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I understand that certain antenna designs (particularly phased arrays) require feeding each radiating element with a certain number of degrees of phase separation in order to achieve a desired radiation pattern or beamwidth.

I found this 2-meter phased array [pdf] article which goes fairly in-depth into the design and theory but glances over the exact details involved in computing the coax lengths for the phasing harness:

phasing harness diagram from article

The antenna design in the article proposes using a T-connector with a 22" length of coax going to one antenna and a 16" length of coax going to the other antenna to (supposedly) achieve 135-degrees of phase separation.

So my question is... is there a general method or formula for computing these phasing line lengths? (Are the values shown in the article even correct?)

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There is, but it depends on the characteristics of the cable and the frequency of interest. There are online calculators that can do the work for you. For instance the two lengths of your cable have the following attenuation (almost none for RG-58) and phase delay. The phase delay is noticeably different, but as I haven't evaluated the antenna design I don't know if it's correct.

The calculator: http://www.mogami.com/e/cad/coax-freq.html

Phase delay and attenuation for the 16" section:

http://www.mogami.com/cgi-bin/uncgi.cgi/cad/coax-freq.cgi?Opt1=Linear&Opt2=yes&Start=144&Stop=148&Len=.4064&Rs=0&Cs=0&Rr=0&Cr=0&Name=RG-58%2FU

Phase delay and attenuation for the 22" section:

http://www.mogami.com/cgi-bin/uncgi.cgi/cad/coax-freq.cgi?Opt1=Linear&Opt2=yes&Start=144&Stop=148&Len=.5588&Rs=0&Cs=0&Rr=0&Cr=0&Name=RG-58%2FU

There is a reasonably comprehensive document that covers the calculations necessary for this here:

http://ve2azx.net/technical/CoaxialCableDelay.pdf

This should give you more exact numbers if you need a particular solution.

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    $\begingroup$ I'd love to see this answer explain the math in the article some more. $\endgroup$ – Dan Oct 28 '13 at 20:26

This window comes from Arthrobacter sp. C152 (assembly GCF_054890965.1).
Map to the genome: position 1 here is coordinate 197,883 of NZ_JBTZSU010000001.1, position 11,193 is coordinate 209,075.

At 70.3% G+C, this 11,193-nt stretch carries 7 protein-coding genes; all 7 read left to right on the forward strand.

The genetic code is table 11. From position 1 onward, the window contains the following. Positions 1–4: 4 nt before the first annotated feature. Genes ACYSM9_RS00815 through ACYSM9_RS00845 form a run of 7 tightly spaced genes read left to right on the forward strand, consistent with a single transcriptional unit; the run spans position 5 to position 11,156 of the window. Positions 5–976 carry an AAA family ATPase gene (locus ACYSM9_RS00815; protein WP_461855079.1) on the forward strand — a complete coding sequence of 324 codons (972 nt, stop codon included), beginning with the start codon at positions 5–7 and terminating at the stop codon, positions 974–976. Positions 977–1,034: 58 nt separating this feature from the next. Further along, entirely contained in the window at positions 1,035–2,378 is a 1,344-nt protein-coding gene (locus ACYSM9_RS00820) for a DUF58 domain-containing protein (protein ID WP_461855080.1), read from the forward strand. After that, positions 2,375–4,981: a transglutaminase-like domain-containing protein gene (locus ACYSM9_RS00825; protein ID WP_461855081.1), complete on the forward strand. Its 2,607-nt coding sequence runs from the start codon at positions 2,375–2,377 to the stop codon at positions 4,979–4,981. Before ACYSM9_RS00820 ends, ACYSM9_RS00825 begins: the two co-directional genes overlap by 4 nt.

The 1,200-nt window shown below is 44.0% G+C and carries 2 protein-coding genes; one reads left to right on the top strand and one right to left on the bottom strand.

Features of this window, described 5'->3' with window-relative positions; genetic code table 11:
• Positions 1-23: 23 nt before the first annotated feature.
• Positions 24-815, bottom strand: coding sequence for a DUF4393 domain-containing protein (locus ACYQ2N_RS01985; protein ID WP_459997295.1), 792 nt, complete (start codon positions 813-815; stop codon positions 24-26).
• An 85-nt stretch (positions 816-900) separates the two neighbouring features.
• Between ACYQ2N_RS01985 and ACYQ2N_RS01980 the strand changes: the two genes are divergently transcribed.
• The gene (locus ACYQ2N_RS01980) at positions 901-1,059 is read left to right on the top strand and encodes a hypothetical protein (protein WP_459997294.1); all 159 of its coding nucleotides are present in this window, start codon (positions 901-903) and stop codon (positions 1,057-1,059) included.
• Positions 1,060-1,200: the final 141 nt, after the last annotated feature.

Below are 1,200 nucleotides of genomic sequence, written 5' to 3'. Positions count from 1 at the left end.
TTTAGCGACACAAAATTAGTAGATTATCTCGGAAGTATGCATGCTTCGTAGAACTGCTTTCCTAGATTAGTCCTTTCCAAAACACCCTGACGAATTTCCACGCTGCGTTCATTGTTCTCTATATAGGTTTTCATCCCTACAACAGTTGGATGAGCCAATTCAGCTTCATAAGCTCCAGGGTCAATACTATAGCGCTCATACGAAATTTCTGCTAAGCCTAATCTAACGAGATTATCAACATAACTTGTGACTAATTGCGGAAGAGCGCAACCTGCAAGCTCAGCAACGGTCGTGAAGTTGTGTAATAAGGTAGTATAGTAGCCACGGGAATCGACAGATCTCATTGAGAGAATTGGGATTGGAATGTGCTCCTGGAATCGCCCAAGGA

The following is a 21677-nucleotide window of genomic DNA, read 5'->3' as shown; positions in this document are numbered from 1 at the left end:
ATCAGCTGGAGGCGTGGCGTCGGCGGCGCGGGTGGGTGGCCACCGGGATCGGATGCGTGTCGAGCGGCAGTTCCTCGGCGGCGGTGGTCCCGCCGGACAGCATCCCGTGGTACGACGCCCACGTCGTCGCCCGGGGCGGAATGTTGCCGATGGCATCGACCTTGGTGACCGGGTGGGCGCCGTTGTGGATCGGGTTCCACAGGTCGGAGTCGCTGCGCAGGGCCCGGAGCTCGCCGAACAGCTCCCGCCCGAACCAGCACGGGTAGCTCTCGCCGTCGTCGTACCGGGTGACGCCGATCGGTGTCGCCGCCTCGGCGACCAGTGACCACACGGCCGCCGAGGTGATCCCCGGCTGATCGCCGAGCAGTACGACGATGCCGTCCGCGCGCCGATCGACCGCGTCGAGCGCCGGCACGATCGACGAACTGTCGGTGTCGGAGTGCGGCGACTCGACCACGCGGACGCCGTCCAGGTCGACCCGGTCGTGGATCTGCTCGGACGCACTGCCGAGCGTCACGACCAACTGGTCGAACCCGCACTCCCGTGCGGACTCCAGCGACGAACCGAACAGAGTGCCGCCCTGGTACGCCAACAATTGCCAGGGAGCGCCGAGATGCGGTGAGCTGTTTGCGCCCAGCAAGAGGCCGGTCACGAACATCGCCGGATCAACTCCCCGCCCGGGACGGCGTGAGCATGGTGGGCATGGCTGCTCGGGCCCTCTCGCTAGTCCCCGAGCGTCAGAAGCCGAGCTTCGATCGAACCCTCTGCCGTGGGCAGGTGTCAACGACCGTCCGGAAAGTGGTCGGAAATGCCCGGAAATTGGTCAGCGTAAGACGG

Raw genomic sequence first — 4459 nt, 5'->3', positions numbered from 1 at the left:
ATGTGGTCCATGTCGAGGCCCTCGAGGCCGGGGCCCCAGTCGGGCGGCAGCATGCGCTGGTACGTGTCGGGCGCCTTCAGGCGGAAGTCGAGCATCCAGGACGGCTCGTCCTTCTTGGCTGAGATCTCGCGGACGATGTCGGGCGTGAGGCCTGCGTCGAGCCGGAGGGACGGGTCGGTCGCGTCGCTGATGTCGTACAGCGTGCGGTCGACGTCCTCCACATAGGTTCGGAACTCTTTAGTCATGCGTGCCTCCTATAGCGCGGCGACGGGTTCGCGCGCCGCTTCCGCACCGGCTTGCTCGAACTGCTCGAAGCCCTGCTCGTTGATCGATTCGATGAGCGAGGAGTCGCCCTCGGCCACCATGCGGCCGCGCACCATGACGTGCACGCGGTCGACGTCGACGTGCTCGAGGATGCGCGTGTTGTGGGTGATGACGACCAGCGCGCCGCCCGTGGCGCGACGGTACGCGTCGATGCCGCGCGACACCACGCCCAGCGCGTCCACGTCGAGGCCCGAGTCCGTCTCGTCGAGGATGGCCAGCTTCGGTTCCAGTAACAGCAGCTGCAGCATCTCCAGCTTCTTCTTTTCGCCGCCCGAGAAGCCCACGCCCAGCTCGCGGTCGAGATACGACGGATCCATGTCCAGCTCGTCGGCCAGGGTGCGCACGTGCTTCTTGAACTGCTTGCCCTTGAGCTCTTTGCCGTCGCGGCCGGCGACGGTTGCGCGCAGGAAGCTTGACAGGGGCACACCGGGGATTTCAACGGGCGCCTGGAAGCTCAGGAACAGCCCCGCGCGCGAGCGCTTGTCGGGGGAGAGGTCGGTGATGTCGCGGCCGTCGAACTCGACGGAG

• $\begingroup$ "The Simplest Phased Array Feed System ...That Works", Roy Lewallen, W7EL, The ARRL Antenna Compendium, Vol 2, includes the equations and BASIC source code. $\endgroup$ – Cecil - W5DXP Jan 12 '19 at 22:08
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The Christman feed system using 84 and 71 degree lines is an example in ON4UN's Low Band DXing book where 1/4 wave ground mounted verticals are used. The line lengths are calculated from feed line impedance and driving impedance of each antenna in the array.

If the antenna configuration is changed so does the driving impedance, and the phase shift will no longer be 90 degrees. As a result the pattern degrades with a loss of front to back ratio and reduced forward gain. I explored this recently with EZNEC models in Phased Arrays - Christman Feed System.

I'm not aware of a convenient calculator for the Christman feed system. However Roy Lewallen W7EL has a similar feed system called current forcing and wrote an application called Arrayfeed1 that will calculate the line lengths if you know the driving impedances. This you can find by modeling the antenna system EZNEC with two sources then look at the Source Data for the values to plug into Arrayfeed1. You can then use the transmission lines function with the calculated line lengths in EZNEC to see that it works. I worked through an exercise in doing this here Phased Arrays - Lewallen's Simple Feed.

Lastly when building you need to use an antenna analyzer to measure the VF of the coax you have and use that figure in the calculations, the VF can vary between manufactures and manufacturing runs compared to the published VF.

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    $\begingroup$ Great first answer here, and welcome. It sounds like you know your antennas! $\endgroup$ – tomnexus Oct 30 at 20:54
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The easiest and most forgiving phase system for 2 element arrays is the Christman method. Based on 1/4wl spacing, the phase lines are cut to 84 degrees and the lag line is cut to 71 degrees. This system will work from 160 to 2 meters. And easy to make reversible.

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From memory, that looks the same as an end fire arrangement for a pair of verticals, uni-directional that is. As suggested by other members, you need to take into account for the velocity factor for each type of coaxial. And you only get one chance once you've cut it. So I would strongly advise to use MIL- Spec cables as you can rely on the data sheet more so, that it is correct. Some of these cables like RG8X and RG6 will have a variation in velocity factor from manufacturer to manufacturer, batch to batch... from my experiences.

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